Wednesday, 30 July 2008

Troika thrives on connections

Financial News

Jason Corcoran in Moscow
28 Jul 2008

The Russian investment bank benefits from privatisations

Andrei Sharonov, managing director and chairman of the board of directors at independent Russian investment bank Troika Dialog, knows more than most about the links between Russia’s public and private sectors. He served in the Government for a decade, including nine years as Deputy Minister of Economic Development and Trade.

Troika’s status as, in observers’ eyes, the Kremlin’s preferred investment bank has been cemented by its leading role in the recent sale of a 25% stake in state-controlled carmaker AvtoVAZ to France’s Renault, its mandates from the break-up of the electricity monopoly UES and its involvement in the privatisation programme of the state-owned rail giant RZD.

The deals have propelled Troika to the top of the Russian mergers and acquisitions league table for the first six months of the year, according to data provider Thomson Reuters.

Sharonov said: “Troika is in a good position, but there are some sectors in the Government where we have no mandate and it proves the market is competitive. There is no preference in general for the participation of investment banks in deals with the Government.”

Troika’s owner and chief executive, Ruben Vardanian, has long held links with several state-owned industries as well as members of the siloviki, the so-called securities services faction in the Kremlin. He is also a member of the board of state-owned arms agency Rosoboronexport and has close ties to its chairman, Sergei Chemezov.

An important Kremlin player tasked with reshaping the economy, Chemezov sits on the board of several Rosoboronexport-controlled enterprises such as Sukhoi Civil Aviation, which is leading the Kremlin-backed project to create a new passenger plane, and RusSpetsStal, a specialist steel producer with military applications.

Sharonov, who was appointed to the bank a year ago, retains seats on the boards of the utility UES and the airline Aeroflot.

Sharonov’s role is to act as a bridge between the bank and the state, and to attract investments into Russian companies in utilities, automotive, telecommunications and high technology sectors. He said: “We are glad to be involved in such projects providing a valuable link to the private sector. It’s a pro-market activity and we try to involve first-class investors and producers and to increase competitiveness and financial stability for the target.”

Having presided over the sale in February of a 25% blocking stake in AvtoVAZ worth $1.16bn (€740m) to Renault, Sharonov said Troika hoped to clinch a similar deal for truck manufacturer KamAZ. He said: “KamAZ could be developed as a truck manufacturer with one of the big boys from the west. We are looking for a strategic investor and there are talks with a number of interested parties.”

Both AvtoVAZ and KamAZ are large Soviet-era manufacturers located in the neighbouring Volga regions of Tatarstan and Samara. However, unlike AvtoVAZ, KamAZ is controlled by its management, which has built up a stake of over 50%, with the help of Troika. The Government owns about 30% and has said it may sell its stake through a London listing.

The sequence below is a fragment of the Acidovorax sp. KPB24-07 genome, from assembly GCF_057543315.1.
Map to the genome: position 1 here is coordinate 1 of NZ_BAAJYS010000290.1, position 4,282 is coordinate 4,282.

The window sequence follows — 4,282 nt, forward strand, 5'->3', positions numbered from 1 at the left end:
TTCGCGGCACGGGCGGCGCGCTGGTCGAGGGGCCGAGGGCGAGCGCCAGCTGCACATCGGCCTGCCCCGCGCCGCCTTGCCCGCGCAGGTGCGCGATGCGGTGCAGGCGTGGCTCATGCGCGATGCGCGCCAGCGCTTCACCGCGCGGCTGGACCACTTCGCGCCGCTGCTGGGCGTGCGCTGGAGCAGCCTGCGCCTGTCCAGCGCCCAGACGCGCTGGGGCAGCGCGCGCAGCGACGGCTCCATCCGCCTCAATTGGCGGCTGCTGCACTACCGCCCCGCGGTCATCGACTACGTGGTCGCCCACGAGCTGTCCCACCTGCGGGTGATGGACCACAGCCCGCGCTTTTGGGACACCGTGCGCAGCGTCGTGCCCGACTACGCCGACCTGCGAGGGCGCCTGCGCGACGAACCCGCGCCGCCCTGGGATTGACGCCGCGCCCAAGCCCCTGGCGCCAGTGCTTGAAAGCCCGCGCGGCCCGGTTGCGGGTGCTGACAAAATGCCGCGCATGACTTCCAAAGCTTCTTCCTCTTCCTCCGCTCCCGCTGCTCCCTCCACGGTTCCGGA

Troika, along with Morgan Stanley, is also one of the two co-ordinators of the upcoming $700m (€445m) initial public offering of TransContainer, the cargo subsidiary of RZD. Sharonov said Troika was also putting together a debt syndicate for RZD to address the company’s 500bn rouble (€13.6bn) investment programme.

Sharonov pointed to privatisations of electricity grid UES as a template for future transactions involving government enterprises. He said: “The example of UES has been a good template for future privatisations in so far as unbundling a monopoly and attracting private investors. The final hurdle will be price liberalisation, which will be painful for citizens and companies involved.”

Troika also has its eye on the Middle East and Asia. In March it set up a Kuwaiti-Russian business forum, and it intends to open a Dubai office next year. Troika is also setting up a $1bn infrastructure fund and seeking investment from Singapore sovereign wealth fund Temasek Holdings.

Troika Dialog UK, its London operation, has been boosted by a number of hires. Douglass Welch and Svetlana Lokhova have both joined from Citigroup as head of equity derivative sales and fixed-income sales associate, respectively. Andrew Keeley has relocated from Moscow as head of financial institutions research.

The privately owned bank, which has previously rejected overtures from western suitors, is playing catch-up with its Russian rival Renaissance. It has recruited the Kremlin’s PR advisers Ketchum to improve its communications and spent money on its inaugural Russia forum in January and an event at Davos, Switzerland.

Its staff in Russia has doubled to 1,500 staff over the past 18 months. Nick Harwood, former head of equities for central and eastern Europe, Middle East and Africa at Citigroup, will join Troika in mid-September to take up a role as deputy head of global markets.

Jacques Der Megreditchian, head of investment banking and global markets at Troika, said Harwood would be responsible for developing the bank’s product range, distribution for international clients and its move into new markets. He said: “We needed to create a deputy position because we are experiencing strong and rapid growth. We are opening in Kazakhstan, Singapore and we will set up in Dubai in 2008.”

No comments: